Need a mental health day? Take it

Need a mental health day? Take it

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Need a mental health day? Take it

Do you feel like a ticking stress bomb ready to explode?

It’s not hard to understand why. We’re connected 24/7. Our current workplace culture pressures us to “do more with less.” Layer in economic pressures, family responsibilities and an already unbalanced work/life structure, and you can hear the bomb ticking.

For many individuals, these stresses are incapacitating and require time away from work on disability leave. Unum reports depression and behavioral health issues as one of the top 10 reasons it sees for disability leave.

“Unfortunately, increased stress and the progression into a disabling clinical condition or depression appear to be increasing,” says Michelle Jackson, assistant vice president of the Workforce Solutions Group at Unum.

In fact, it’s estimated that by the year 2020, depression will be the second leading cause of disability throughout the world.

Inc. magazine lists signs that may show up if you’re in need of a mental health day, including trouble sleeping, difficulty unwinding over the weekend, not being as nice as you’d like to be, and not caring about your responsibilities.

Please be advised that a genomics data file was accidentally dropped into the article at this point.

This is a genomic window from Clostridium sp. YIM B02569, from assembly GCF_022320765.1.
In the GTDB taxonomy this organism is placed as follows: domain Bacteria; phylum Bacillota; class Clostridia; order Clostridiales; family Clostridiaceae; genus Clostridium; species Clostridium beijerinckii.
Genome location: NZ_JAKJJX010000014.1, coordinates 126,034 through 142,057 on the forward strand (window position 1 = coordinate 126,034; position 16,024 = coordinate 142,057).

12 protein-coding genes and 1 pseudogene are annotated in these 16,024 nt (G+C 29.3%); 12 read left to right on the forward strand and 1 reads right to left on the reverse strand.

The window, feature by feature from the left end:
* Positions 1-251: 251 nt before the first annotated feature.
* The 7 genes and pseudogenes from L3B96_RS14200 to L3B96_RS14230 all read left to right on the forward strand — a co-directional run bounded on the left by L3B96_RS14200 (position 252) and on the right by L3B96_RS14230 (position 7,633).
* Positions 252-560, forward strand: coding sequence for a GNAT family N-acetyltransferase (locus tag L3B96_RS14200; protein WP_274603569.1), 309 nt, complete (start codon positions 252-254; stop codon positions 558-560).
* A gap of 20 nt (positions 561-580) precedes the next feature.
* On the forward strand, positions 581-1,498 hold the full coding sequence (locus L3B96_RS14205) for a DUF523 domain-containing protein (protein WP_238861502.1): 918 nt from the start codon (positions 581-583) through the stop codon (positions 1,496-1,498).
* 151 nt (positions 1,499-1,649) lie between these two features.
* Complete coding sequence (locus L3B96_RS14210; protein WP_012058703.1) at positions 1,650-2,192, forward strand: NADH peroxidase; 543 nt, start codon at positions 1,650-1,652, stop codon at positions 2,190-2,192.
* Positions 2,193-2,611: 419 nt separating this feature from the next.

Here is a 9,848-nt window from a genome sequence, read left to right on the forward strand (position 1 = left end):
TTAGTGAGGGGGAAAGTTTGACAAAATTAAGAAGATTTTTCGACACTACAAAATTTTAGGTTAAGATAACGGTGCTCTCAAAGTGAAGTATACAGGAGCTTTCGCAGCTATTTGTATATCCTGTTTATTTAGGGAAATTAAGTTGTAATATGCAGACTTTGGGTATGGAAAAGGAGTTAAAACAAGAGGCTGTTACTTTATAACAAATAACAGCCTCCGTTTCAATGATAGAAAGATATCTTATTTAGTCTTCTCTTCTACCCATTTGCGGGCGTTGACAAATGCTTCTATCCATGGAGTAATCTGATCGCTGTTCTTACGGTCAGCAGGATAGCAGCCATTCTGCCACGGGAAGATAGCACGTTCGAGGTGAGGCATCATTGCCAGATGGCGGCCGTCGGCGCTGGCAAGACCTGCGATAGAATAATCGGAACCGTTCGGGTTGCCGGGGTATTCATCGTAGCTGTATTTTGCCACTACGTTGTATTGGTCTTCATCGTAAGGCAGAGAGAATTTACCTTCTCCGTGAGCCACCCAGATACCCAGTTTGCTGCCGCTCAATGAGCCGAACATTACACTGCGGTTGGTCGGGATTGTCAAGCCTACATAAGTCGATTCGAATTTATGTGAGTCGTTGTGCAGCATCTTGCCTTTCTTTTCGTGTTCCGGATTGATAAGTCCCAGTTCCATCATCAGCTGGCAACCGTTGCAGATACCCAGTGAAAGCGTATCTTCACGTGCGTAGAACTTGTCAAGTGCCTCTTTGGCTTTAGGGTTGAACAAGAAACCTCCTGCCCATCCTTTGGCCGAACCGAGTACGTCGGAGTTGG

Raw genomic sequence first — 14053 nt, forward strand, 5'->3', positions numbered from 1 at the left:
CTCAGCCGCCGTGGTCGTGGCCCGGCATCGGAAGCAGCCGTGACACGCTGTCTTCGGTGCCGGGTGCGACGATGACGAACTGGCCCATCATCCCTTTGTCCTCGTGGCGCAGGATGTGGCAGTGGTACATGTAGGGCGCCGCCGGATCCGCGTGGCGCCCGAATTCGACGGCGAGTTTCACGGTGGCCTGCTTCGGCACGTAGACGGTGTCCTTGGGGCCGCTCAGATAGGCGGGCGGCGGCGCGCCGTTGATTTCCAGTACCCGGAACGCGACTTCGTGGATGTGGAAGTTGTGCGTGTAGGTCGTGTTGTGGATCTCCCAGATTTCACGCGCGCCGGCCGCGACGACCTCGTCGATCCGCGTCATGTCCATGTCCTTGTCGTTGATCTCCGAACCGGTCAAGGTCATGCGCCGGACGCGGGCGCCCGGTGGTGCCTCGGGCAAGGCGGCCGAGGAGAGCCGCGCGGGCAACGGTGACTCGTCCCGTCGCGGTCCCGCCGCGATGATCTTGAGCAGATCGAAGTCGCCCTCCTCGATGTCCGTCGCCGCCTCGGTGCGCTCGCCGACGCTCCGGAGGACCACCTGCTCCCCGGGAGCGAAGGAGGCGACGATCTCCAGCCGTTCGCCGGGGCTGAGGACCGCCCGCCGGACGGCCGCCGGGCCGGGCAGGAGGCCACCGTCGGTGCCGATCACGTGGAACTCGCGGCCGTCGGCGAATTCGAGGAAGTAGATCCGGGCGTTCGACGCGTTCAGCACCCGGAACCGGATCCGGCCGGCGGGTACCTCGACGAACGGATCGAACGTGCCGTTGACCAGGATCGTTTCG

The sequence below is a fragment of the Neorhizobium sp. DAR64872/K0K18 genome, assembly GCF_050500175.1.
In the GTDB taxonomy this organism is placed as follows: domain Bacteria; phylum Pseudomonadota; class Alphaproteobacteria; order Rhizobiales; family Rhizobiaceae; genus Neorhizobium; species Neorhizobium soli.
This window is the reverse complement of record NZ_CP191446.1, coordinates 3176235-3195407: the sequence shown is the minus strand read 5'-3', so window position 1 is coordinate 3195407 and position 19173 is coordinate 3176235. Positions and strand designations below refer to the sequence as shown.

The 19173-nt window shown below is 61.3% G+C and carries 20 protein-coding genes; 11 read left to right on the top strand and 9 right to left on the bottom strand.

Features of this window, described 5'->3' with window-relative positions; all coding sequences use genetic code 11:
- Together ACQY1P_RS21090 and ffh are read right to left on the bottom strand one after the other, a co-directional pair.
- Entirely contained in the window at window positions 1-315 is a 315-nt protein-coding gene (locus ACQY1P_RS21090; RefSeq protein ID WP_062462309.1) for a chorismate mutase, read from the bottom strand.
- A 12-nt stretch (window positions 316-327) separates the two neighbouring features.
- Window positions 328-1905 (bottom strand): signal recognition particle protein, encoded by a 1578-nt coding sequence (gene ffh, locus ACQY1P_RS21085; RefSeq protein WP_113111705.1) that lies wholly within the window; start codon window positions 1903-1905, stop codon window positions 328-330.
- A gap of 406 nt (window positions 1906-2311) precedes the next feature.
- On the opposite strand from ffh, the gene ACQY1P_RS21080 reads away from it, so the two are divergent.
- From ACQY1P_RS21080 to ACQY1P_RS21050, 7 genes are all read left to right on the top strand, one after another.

“Highly stressed people are also less likely to eat healthy, less likely to exercise, and more likely to fail at weight loss programs,” Jackson says. “If this is your experience, it’s time to consider making a life-change for your own well-being.”

If your mental well-being is starting to unravel, it may be time you said “enough.” Disconnect from the negativity in your life and reconnect in ways that will make you feel stronger, happier and better able to cope with everyday hassles and more serious challenges.

Here are a few ways you can de-stress:

  • Socialize – turn to friends or family in times of stress for support, to gain a sense of belonging and to have fun.
  • Get active – dust off your tennis shoes and start exercising. It’s not only good for your health, exercising decreases stress, reduces anxiety and offers a greater sense of well-being.
  • Get some sleep – this may be hard to do if you’re feeling overwhelmed, but seven to nine hours a night is recommended.
  • Make a change – Sometimes the best way to get out of a stressful situation is to remove yourself entirely, including changing jobs.

“It’s important to take care of yourself early on,” Jackson says. “Early prevention can help you avoid more serious conditions like depression that would require a disability leave.”

 

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